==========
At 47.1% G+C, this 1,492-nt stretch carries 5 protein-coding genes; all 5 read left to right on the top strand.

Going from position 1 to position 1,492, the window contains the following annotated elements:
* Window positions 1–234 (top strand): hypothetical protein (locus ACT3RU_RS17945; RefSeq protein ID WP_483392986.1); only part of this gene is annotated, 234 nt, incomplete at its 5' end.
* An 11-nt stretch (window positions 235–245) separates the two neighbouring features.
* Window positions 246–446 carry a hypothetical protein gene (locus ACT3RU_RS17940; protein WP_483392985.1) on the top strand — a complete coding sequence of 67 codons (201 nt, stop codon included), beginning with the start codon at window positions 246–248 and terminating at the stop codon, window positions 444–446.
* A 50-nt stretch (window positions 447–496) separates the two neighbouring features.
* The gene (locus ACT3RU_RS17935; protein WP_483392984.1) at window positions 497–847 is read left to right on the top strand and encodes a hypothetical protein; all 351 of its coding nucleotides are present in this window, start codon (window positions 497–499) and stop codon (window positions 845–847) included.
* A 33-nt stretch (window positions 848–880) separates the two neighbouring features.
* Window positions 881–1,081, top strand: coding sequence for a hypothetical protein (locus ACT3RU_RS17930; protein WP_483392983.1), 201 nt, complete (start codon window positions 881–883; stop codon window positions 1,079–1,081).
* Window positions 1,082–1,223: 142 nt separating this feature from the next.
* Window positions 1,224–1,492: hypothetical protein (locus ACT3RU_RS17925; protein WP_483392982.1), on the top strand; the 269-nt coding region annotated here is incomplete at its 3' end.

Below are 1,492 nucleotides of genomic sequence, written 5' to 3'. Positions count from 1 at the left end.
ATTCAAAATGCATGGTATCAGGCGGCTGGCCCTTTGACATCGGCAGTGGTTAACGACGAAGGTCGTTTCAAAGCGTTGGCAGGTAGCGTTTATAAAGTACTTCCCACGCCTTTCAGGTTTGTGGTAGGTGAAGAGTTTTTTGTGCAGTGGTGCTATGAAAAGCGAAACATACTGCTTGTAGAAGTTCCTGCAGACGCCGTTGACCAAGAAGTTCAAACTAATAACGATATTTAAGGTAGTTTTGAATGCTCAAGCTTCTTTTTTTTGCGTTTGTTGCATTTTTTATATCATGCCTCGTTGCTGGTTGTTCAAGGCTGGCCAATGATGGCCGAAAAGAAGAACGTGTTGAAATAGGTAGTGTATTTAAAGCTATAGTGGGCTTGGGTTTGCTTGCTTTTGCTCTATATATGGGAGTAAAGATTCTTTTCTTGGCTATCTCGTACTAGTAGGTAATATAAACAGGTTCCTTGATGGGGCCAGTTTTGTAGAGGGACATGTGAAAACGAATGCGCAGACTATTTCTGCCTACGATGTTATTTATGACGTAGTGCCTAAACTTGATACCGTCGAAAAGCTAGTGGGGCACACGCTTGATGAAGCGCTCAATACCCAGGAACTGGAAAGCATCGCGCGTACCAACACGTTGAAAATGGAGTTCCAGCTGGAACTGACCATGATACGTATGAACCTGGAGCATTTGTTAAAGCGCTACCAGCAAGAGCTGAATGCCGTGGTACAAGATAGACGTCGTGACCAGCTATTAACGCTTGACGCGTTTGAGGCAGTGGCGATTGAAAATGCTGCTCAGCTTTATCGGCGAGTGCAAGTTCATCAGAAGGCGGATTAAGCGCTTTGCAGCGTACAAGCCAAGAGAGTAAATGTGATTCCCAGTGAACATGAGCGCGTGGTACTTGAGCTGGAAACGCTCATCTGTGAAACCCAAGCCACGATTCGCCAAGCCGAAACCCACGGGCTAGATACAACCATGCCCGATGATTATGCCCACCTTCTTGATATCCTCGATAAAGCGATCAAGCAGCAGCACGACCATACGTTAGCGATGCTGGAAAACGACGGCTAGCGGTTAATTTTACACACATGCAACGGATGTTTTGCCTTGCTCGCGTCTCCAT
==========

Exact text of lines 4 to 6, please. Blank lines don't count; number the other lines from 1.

* An 11-nt stretch (window positions 235–245) separates the two neighbouring features.
* Window positions 246–446 carry a hypothetical protein gene (locus ACT3RU_RS17940; protein WP_483392985.1) on the top strand — a complete coding sequence of 67 codons (201 nt, stop codon included), beginning with the start codon at window positions 246–248 and terminating at the stop codon, window positions 444–446.
* A 50-nt stretch (window positions 447–496) separates the two neighbouring features.